Learning from Examples: Instructional Principles from the Worked Examples Research

  title={Learning from Examples: Instructional Principles from the Worked Examples Research},
  author={Robert K. Atkinson and Sharon J. Derry and Alexander Renkl and Donald W. Wortham},
  journal={Review of Educational Research},
  pages={181 - 214}
Worked examples are instructional devices that provide an expert's problem solution for a learner to study. Worked-examples research is a cognitive-experimental program that has relevance to classroom instruction and the broader educational research community. A frame- work for organizing the findings of this research is proposed, leading to instructional design principles. For instance, one instructional design principle suggests that effective examples have highly integrated components. They… 

Figures from this paper

Learning from Worked-Out Examples : The Role of Example Processing Strategies and Example Design
In previous research, Gerjets, Scheiter, and Tack (2000) demonstrated that learners experience serious difficulties in utilizing instructional examples according to their profitability when
The Cambridge Handbook of Multimedia Learning: The Worked-Out Examples Principle in Multimedia Learning
Series of examples with successively faded worked-out steps should be employed in order to structure the transition from example study to problem solving in later phases of skill acquisition.
Learning from Worked-Out Examples and Problem Solving
One of the classic instructional effects associated with the Cognitive Load Theory (CLT) is the worked-example effect in cognitive skill acquisition (see Chapters 2 and 3, this volume; Paas & van
Worked examples in the classroom
In my opinion, a more integrative approach where information presentation, practice as well as feedback provision are based on CLT will even show larger positive effects on learning, also in ecologically valid settings.
How Effective are Instructional Explanations in Example-Based Learning? A Meta-Analytic Review
The worked example effect within cognitive load theory is a very well-established finding. The concrete effectiveness of worked examples in a learning situation, however, heavily depends on further
Exemplification in science instruction: Teaching and learning through examples
Although the practice of giving examples is central to the effective teaching and learning of science, it has been the object of little educational research. The present study attends to this issue
Exploring the Assistance Dilemma: Comparing Instructional Support in Examples and Problems
In this never-before conducted comparison of the four instructional materials, it is found that worked examples are the most efficient instructional material in terms of time and mental effort spent on the intervention problems, but it is not found that the materials differentially benefitted learners of high and low prior knowledge levels.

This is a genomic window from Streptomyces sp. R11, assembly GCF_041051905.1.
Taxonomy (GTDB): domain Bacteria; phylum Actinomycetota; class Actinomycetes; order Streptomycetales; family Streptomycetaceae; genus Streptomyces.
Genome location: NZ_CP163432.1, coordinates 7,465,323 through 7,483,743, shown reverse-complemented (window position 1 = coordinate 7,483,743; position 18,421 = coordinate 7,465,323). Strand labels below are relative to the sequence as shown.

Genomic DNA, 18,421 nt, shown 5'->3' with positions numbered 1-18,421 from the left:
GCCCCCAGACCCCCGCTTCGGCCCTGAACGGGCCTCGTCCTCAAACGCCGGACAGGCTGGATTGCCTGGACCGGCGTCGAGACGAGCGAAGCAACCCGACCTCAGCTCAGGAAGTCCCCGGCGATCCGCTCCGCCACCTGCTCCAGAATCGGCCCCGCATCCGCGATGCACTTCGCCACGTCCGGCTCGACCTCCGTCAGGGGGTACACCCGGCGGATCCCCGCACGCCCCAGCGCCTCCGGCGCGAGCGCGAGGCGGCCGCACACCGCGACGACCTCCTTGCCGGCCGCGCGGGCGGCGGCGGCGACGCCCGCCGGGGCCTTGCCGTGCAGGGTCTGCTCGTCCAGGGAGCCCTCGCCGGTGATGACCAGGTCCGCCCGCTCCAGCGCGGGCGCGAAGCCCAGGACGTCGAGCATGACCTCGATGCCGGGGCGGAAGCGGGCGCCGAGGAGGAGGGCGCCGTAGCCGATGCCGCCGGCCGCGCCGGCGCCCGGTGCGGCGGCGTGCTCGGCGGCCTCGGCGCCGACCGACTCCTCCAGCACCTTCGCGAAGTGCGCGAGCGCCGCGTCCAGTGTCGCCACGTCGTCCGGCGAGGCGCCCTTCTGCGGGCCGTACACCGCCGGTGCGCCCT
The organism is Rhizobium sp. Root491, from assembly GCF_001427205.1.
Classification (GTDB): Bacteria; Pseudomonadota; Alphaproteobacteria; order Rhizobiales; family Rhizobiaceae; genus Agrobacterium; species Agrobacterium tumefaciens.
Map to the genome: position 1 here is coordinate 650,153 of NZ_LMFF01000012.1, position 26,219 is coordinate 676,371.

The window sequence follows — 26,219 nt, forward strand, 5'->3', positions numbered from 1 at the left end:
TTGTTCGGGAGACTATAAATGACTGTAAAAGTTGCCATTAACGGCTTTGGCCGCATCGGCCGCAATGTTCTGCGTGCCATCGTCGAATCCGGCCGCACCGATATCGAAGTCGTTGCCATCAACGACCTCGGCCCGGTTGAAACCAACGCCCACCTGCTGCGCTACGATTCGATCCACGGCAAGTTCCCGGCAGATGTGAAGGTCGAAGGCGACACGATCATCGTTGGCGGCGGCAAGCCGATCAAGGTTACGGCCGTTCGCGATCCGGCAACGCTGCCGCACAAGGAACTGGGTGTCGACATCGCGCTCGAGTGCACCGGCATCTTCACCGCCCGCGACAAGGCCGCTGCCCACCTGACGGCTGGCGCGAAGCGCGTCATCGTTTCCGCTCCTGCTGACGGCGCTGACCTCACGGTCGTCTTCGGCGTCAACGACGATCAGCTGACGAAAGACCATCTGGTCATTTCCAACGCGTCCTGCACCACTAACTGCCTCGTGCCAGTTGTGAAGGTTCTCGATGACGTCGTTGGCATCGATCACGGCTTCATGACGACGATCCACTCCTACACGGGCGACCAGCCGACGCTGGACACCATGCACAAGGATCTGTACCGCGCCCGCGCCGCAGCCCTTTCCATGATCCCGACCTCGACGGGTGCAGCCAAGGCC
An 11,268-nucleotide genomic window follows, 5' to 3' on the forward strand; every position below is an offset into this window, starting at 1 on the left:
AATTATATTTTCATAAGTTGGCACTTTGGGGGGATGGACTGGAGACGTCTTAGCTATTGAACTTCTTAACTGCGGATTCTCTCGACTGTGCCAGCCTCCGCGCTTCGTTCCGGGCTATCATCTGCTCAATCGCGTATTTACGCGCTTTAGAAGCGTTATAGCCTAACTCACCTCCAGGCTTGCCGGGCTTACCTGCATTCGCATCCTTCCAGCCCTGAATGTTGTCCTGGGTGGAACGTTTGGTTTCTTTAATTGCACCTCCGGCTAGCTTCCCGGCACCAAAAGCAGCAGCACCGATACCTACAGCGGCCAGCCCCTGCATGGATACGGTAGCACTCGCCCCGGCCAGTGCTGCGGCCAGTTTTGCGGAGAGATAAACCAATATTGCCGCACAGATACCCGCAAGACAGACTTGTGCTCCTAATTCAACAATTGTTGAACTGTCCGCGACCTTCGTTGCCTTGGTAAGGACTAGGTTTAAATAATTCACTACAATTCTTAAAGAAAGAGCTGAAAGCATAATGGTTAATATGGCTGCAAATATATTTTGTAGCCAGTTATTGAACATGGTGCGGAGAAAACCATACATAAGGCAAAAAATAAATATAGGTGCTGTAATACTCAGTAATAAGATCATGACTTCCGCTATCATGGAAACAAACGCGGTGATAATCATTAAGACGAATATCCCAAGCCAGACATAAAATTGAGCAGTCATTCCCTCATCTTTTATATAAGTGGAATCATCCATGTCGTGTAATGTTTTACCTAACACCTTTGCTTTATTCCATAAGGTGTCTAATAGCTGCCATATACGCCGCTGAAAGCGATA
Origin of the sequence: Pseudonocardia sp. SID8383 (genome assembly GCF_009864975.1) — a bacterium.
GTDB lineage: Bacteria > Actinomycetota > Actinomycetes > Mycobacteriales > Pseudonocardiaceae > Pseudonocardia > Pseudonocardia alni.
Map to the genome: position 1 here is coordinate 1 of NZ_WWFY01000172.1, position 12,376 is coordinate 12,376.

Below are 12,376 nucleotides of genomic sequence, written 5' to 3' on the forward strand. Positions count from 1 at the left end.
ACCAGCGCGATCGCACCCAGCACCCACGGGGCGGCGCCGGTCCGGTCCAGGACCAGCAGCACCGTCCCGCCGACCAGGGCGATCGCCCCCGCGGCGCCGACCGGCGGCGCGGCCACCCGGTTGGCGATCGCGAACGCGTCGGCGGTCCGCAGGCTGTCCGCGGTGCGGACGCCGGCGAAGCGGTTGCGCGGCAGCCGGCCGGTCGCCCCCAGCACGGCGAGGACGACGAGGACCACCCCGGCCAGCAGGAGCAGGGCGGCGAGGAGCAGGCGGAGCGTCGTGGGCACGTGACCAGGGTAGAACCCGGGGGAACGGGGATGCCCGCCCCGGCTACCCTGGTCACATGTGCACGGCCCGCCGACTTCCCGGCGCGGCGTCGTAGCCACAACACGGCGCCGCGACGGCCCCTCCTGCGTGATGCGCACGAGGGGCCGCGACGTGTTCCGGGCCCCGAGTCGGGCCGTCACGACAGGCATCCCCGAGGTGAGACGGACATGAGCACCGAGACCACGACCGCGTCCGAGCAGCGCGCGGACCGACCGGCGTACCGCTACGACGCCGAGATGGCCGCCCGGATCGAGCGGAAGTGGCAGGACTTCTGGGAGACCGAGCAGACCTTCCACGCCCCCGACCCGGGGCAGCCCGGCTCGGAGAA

Classroom lessons: Integrating cognitive theory and classroom practice.
A timely complement to John Bruer's Schools for Thought, Classroom Lessons documents eight projects that apply cognitive research to improve classroom practice. The chapter authors are all principal
Structuring Effective Worked Examples
Under some conditions, substituting worked examples for problems or exercises enhances learning and subsequent problem solving. Under other conditions, worked examples are no more effective, and
The subgoal learning model: Creating better examples so that students can solve novel problems.
Learners have great difficulty solving problems requiring changes to solutions demonstrated in examples. However, if the solution procedures learners form are organized by subgoals, then they are
Learning Strategies and Transfer in the Domain of Programming
We report two studies involving an intelligent tutoring system for Lisp (the Camegie Mellon University Lisp Tutor). In Experiment 1, we developed a model, based on production system theories of
From Example Study to Problem Solving: Smooth Transitions Help Learning
Abstract Research has shown that it is effective to combine example study and problem solving in the initial acquisition of cognitive skills. Present methods for combining these learning modes are
Learning from Worked-Out Examples: The Effects of Example Variability and Elicited Self-Explanations
It was found that the acquisition of transferable knowledge can be supported by eliciting self-explanations, and especially learners with low levels of prior topic knowledge profited from the elicitation procedure.
Generalizing Solution Procedures Learned From Examples
Three experiments tested the hypothesis that when learners are led to group steps from example solutions, they will be more likely to learn subgoals that can be transferred to novel problems, thereby
Using worked examples as an instructional support in the algebra classroom.
In the 2 experiments reported here, high school students studied worked examples while learning how to translate English expressions into algebraic equations. In Experiment 1, worked examples were
Learning from Examples via Self-Explanations
It was found that not only do the good students, those who subsequently had greater success at solving the end-of- the-chapter problems, generate a greater amount of explanations, but moreover, the quality of their explanations was better in that it explicated the tacit knowledge, as well as related the example statements to principles and concepts introduced in the text.
An Empirically Based Instructional Design Theory for Teaching Concepts
An instructional design theory for concept teaching is presented. The theory is based on direct empirical validation from a programmatic line of instructional systems research. Concept learning is